Another type of street people you see are the Çingene, or Gypsies. In Istanbul they take the place of organised recycling programs, collecting and selling any items the eskici will not consider. They pull contraptions consisting of a metal frame on to which an enormous, dirty synthetic sack is attached. They fill these with cardboard and paper that they filch from the large metal four wheeled bins that sit outside each apartment block. Items are hooked out using vicious looking hand held metal claws, which clank ominously against the sides of the metal bins. They rarely speak to anyone, although from time to time they will sing most beautifully, and are low in the social order. When you pass them on the pavement they pull over to let you pass, unless they are going downhill at speed, with a full load. On the road they usually give way to cars, but sometimes horrify me by making mad dashes out into the traffic. It is the only way they can get to the other side, but it causes drivers to brake suddenly and honk their horns in anger and fright. The Gypsies are usually dark skinned people, and are made more so by rifling in the rubbish and handling printing ink all day. As they rip through the paper they throw on to the ground any unwanted materials, loudly and with abandon. Those who recycle wood from discarded chairs and sofas can spend up to an hour banging way at the metal frames to get to the pieces they want. When they have finished they put everything back in the bin or on the ground, with little regard to the noise they make.
Everyday at around morning teatime, the simit seller comes by. The simitçi calls out “Taze simit, taze simit” in a garbled, mixed up accent, alerting anyone who might be at home and feeling a little peckish, that these round sour dough rings, covered in sesame seeds are fresh and available now! Our local simitçi is thin and swarthy, and always well rugged up against the weather, whether it is summer or winter. On his head he carries a round tin tray, piled high with fresh simits, and under his arm he clutches a three legged stand. After walking the length of the street and back he stops at the entry to our building, and sets the tray on the stand. Within minutes one of the women from an apartment two floors up from ours is leaning out her window and debating the freshness of his stock. Once satisfied, she calls down her order. While the simitçi selects the best stock to carefully place in a plastic bag, my neighbour lets down a straw basket on a very long string. Inside the basket are the few coins the simit cost. Down at street level the money is replaced by the neatly wrapped snack, and the basket slowly bumps back up the side of the building.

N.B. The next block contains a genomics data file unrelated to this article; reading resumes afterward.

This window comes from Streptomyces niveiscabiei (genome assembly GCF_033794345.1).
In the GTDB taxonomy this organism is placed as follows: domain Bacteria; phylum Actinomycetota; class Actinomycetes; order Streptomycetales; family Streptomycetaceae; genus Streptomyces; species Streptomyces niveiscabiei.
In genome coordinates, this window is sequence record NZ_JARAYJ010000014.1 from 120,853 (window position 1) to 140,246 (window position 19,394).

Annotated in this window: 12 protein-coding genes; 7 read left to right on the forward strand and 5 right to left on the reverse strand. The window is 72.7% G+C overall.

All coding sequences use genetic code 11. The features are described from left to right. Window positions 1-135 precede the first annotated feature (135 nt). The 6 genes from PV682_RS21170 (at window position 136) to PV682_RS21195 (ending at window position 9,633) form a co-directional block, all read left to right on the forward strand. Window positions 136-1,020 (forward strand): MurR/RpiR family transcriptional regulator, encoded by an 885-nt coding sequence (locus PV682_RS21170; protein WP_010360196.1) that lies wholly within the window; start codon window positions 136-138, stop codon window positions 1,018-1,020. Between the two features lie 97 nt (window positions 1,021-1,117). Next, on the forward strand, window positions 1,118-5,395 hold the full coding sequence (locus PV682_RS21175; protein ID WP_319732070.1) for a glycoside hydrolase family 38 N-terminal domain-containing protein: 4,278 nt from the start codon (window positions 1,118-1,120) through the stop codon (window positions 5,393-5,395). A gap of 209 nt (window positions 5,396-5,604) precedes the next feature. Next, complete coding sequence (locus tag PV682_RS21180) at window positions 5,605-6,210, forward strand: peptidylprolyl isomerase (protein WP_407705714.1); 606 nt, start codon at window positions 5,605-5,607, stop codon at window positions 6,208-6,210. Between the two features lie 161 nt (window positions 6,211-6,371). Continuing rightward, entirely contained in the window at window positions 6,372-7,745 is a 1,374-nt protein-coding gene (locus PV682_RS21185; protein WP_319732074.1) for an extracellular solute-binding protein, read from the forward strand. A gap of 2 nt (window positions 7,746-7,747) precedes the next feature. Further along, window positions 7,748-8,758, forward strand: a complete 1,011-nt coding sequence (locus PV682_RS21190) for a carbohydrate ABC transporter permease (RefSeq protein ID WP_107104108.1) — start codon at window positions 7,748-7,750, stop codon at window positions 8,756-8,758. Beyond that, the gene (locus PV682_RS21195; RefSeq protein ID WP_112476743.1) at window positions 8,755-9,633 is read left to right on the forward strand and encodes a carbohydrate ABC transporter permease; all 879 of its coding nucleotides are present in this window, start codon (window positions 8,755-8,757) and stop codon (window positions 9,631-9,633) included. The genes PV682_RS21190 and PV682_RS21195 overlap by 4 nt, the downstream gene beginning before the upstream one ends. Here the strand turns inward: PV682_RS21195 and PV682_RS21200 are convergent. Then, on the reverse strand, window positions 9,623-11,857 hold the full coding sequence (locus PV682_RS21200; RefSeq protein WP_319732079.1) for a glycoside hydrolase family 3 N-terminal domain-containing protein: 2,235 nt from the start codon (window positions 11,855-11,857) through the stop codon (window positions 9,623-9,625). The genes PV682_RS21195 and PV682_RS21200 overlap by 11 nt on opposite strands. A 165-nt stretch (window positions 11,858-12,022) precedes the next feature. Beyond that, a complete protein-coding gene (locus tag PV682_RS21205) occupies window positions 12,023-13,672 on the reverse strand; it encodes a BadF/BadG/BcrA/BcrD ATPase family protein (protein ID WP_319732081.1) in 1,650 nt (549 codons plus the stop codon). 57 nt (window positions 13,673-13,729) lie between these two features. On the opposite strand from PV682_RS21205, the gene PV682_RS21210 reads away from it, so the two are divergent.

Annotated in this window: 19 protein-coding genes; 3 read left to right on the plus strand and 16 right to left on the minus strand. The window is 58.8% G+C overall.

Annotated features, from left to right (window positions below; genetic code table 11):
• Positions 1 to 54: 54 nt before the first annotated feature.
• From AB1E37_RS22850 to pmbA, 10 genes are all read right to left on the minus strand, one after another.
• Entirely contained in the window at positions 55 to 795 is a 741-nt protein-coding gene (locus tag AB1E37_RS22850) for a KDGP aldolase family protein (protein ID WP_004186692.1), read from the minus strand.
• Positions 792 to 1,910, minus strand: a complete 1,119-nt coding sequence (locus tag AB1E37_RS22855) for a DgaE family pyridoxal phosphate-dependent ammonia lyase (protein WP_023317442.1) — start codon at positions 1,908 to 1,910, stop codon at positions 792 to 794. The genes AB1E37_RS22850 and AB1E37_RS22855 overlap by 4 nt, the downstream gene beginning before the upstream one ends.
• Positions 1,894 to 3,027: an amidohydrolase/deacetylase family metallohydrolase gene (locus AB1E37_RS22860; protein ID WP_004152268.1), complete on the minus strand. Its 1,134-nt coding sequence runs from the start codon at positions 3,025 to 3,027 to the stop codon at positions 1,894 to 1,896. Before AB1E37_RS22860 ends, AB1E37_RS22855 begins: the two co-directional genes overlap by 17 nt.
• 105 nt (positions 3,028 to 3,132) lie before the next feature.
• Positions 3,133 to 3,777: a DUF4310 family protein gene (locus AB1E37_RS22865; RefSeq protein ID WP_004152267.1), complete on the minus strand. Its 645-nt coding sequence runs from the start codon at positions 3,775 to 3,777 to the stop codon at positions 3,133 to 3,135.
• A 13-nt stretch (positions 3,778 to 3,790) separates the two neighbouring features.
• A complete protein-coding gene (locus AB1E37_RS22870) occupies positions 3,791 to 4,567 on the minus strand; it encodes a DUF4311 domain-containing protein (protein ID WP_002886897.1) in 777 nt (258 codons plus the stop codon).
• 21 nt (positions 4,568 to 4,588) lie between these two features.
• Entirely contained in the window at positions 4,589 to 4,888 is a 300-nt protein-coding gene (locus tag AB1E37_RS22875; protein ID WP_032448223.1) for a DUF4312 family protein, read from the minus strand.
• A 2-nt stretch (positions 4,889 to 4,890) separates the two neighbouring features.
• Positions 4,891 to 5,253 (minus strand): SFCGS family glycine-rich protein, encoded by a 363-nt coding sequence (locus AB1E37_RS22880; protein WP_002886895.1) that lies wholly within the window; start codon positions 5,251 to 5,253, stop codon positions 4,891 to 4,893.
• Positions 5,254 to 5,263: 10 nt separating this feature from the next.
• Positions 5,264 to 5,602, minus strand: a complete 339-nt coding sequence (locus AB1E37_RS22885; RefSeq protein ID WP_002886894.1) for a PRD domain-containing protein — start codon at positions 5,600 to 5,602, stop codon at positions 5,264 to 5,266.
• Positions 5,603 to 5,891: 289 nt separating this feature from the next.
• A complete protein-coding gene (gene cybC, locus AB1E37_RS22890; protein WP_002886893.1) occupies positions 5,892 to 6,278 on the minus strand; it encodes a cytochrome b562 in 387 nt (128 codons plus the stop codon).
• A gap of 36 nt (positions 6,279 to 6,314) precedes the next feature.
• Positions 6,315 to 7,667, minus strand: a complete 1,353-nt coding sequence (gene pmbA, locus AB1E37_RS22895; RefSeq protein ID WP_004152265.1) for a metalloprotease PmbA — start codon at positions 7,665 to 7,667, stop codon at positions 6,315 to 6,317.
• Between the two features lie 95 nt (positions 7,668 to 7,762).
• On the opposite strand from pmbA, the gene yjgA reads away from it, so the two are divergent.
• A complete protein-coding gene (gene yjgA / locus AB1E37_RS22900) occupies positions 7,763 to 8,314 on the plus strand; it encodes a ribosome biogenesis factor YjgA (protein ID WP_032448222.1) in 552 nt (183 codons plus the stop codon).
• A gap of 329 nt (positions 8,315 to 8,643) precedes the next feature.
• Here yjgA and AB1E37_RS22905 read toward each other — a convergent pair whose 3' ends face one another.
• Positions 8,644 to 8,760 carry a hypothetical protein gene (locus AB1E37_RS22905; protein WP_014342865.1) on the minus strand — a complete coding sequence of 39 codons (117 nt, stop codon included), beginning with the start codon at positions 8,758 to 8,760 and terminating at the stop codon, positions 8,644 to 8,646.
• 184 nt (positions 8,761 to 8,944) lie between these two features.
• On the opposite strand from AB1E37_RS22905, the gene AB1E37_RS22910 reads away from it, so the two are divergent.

Now that it is winter, the boza man comes around every night. His plaintive cry of “boza-bo” with a long drawn out emphasis on the bo, can be heard from several streets away, and sounds almost like a lament. Boza is made from fermented barley or wheat, and looks like a well-blended glass of porridge. It is served hot and usually sprinkled with roasted chickpeas. I have only tasted it once and for me it will never be an acquired taste. Some people swear by it as it is nutritious and filling, being high in vitamin B. Whatever their preference, all my Turkish friends agree you should never buy it from the man selling it on the street. Consequently when I first hear the boza man calling his wares at eight in the evening and again at eleven, I feel a terrible sadness. His call is truly heart-rending, and my imagination has him eking out the poorest of livings, due to everyone’s mistrust of him The melancholy evoked by the boza man is known in Turkish as hüzün and is part and parcel of Istanbul. Orhan Pamuk, a famous Turkish author I greatly admire writes about how the hüzün of Istanbul inhabitants casts a particular air and feeling over the city and I have to agree when I feel it too.”